Seoul has responded favorably to Soviet overtures. For domestic reasons, President Roh Tae Woo wants to adopt a policy more in line with growing South Korean nationalism-a policy of avoiding excessive dependence on the United States. There are also economic motives: President Roh has authorized some of his top business leaders to visit Moscow to scout the possibilities for trade, investment and joint ventures. South Korea also hopes to prod North Korea into negotiation; Roh is adopting a more flexible policy toward the North than any previous South Korean leader has ever dared. He is wisely encouraging the United States and other Western countries to be more flexible toward Pyongyang in an effort to end North Korea's long isolation. And Roh has formally proposed a six-power conference including the Soviet Union to help resolve the Korean issue.
Over the longer run, however, Seoul's enthusiasm for its new Moscow connection may wane once South Korean businessmen discover the realities of doing business in the Soviet Union. South Korea's leading firms are already seeking Japanese co-participation in Siberian joint ventures, but receiving only a lukewarm response. This is bound to cool Korean enthusiasm. Moreover, Seoul may soon discover that Moscow's influence in North Korea is limited. Finally, since South Korea is still highly dependent on the American market and surrounded by communist states, including a volatile North Korea, these economic and geopolitical realities will dictate a continuing interest in a strong alliance with the United States. The best that Seoul can hope for-and it is not negligible-is to overcome its past diplomatic isolation by the major communist powers (it is already engaging in substantial trade with China) and to diversify its export markets.
In Southeast Asia, as in Korea, the Soviets are trying to have it both ways. While increasing military and economic assistance to Vietnam, which has now reached a level of $3 billion a year, Moscow is pressuring Vietnam to withdraw from Cambodia in order to improve relations with China and ASEAN. The Vietnamese have promised to withdraw all their troops from Cambodia by 1990 after withdrawing some 50,000 of them in 1988.
The Soviets are courting ASEAN instead of condemning it as an "imperialistic" bloc, as they once did. Mr. Shevardnadze toured Indonesia and Thailand in 1987, the first such visit by a Soviet foreign minister in 20 years. The prime ministers of Malaysia, Australia and Thailand have all visited Moscow with their foreign ministers, and the presidents of the Philippines and Indonesia are expected to follow suit. Moscow is also seeking to become a "dialogue partner" of ASEAN, along with the United States, Japan and the European Economic Community.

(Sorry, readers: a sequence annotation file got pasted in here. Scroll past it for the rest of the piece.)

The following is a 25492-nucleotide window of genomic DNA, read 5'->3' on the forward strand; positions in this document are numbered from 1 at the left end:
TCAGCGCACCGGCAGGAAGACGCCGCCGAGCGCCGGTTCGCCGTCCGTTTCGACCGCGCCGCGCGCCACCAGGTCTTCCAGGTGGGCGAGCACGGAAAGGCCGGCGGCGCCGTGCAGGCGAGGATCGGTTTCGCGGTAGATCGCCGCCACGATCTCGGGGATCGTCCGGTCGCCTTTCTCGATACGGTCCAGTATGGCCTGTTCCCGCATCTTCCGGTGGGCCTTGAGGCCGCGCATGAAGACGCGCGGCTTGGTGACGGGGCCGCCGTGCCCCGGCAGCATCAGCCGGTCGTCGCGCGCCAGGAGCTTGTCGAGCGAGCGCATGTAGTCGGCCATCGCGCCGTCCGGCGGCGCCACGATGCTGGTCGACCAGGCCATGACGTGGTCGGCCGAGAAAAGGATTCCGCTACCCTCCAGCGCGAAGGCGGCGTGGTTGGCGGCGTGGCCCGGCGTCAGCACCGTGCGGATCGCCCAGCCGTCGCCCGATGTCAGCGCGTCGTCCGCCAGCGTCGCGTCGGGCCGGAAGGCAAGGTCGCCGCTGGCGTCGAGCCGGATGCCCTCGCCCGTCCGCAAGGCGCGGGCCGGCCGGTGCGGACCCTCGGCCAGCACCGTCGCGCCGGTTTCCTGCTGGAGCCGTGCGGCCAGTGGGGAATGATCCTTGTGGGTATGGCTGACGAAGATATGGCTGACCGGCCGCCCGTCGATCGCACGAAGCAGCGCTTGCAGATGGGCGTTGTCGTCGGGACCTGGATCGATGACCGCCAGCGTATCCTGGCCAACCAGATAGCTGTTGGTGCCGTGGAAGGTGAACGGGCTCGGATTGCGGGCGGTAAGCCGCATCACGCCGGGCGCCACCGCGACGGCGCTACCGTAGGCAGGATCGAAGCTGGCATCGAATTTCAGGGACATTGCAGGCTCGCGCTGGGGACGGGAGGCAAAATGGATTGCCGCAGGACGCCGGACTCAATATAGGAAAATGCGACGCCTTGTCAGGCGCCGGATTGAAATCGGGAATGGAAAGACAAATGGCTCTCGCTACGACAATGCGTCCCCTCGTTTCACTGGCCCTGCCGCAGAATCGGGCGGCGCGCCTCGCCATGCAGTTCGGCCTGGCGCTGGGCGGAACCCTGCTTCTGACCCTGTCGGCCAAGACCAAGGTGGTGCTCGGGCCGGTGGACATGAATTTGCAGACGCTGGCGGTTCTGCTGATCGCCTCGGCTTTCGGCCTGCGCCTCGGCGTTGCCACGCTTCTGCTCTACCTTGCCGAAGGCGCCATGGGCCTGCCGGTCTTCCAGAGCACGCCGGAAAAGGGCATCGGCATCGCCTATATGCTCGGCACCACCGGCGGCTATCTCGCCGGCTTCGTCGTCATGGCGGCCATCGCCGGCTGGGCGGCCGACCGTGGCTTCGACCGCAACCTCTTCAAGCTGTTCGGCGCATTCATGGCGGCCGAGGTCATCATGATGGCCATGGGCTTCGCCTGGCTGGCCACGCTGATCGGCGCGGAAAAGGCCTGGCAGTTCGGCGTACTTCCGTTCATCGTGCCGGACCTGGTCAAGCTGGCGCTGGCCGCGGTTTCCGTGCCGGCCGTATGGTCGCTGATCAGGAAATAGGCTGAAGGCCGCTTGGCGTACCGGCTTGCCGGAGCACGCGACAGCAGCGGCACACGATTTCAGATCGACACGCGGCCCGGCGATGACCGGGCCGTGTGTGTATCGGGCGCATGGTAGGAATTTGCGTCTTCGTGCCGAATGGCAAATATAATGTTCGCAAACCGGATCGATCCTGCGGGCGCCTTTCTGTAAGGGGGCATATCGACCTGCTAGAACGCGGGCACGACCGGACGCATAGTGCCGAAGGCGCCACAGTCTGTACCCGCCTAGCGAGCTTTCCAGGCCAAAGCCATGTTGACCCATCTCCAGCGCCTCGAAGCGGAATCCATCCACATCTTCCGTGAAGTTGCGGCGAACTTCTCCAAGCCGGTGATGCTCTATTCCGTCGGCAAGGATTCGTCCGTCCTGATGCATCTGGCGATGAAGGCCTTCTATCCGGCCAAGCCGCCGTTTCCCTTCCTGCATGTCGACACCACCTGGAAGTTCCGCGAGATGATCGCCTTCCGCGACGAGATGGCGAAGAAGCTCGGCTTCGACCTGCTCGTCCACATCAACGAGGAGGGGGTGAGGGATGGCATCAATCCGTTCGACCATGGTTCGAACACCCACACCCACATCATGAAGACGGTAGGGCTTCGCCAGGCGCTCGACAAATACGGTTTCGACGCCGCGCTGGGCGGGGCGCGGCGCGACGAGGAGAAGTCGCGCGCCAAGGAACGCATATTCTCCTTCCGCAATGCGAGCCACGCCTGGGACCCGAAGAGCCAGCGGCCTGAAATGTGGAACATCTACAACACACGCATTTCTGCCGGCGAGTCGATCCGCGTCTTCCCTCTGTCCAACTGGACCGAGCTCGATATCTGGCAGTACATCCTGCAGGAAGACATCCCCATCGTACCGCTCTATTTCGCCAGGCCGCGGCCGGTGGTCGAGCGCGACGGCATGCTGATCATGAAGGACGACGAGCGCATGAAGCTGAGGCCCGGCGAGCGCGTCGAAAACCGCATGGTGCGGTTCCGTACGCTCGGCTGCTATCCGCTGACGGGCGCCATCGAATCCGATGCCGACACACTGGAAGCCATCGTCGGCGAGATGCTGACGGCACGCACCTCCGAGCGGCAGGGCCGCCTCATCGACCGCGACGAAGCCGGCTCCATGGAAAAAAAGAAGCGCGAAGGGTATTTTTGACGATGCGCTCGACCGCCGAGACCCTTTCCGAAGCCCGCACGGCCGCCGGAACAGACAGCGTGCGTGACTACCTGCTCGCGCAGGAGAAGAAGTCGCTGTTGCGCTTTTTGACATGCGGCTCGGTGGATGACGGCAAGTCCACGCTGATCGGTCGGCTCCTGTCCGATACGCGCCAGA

There is at least one basic problem with Moscow's new strategy in Korea and Indochina: the Soviets do not control either North Korea or Vietnam. The North Koreans have maintained a militant and uncompromising posture toward South Korea for the last three decades, while insisting on their own solution to the unification issue. On several occasions they have resorted to terror, most recently when two North Korean agents planted a bomb on a South Korean passenger airliner. The North Koreans have adamantly refused any serious discussions with South Korea about defusing their conflict unless the Americans agree to withdraw from Korea. Moreover, while Moscow and Beijing are reforming their economies and opening up to the outside world, North Korea remains a bastion of Stalinism, xenophobia and ideological fanaticism. Whether all this will change after Kim Il Sung passes from the scene remains to be seen.
Similarly, in the case of the Cambodian conflict, the Vietnamese are free agents. Hanoi sees itself threatened in Cambodia by China and its Khmer Rouge allies. It is unlikely that Vietnam, after withdrawing from Cambodia, will allow its P.R.K. protégé to be replaced by a genuinely neutralist government. That is the most plausible reason for Hanoi's continuing refusal to agree to an international peacekeeping force in Cambodia after it withdraws its troops.
Moscow is therefore limited in the amount of pressure it can put on either Pyongyang or Hanoi. Kim Il Sung, the North Korean dictator, does not trust the Russians, and in Vietnam Moscow does not want to risk eviction from strategically important bases in Cam Ranh Bay. Thus despite Moscow's efforts to gain greater flexibility in Korea and Southeast Asia, the scope for expanding its influence may be limited by the recalcitrance of its allies.
Improving its bilateral relations with all the countries of the region is one general Soviet objective in East Asia. Another is to increase Soviet trade with, and involvement in, the dynamic Pacific economy. While most of the Asia-Pacific countries, including China, have become increasingly integrated into the Pacific economy, the Soviet Far East has been isolated from it. An important part of the explanation for this is that previous Soviet leaders, especially Leonid Brezhnev, pursued a "guns over growth" development strategy in Siberia. They invested in military assets instead of exploiting the vast economic resources in the eastern regions of the Soviet Union. And because of their obsession with military secrecy, the Soviet leaders closed off the Soviet Far East to outsiders. Now the Soviets say they intend to open up the area and turn parts of it into special economic zones designed to attract foreign investors, joint ventures and tourists. At a recent weekend conference in Vladivostok, the capital of the Maritime Province which had previously been closed to foreigners, the Soviets said they want to triple their Pacific trade in the next 12 years.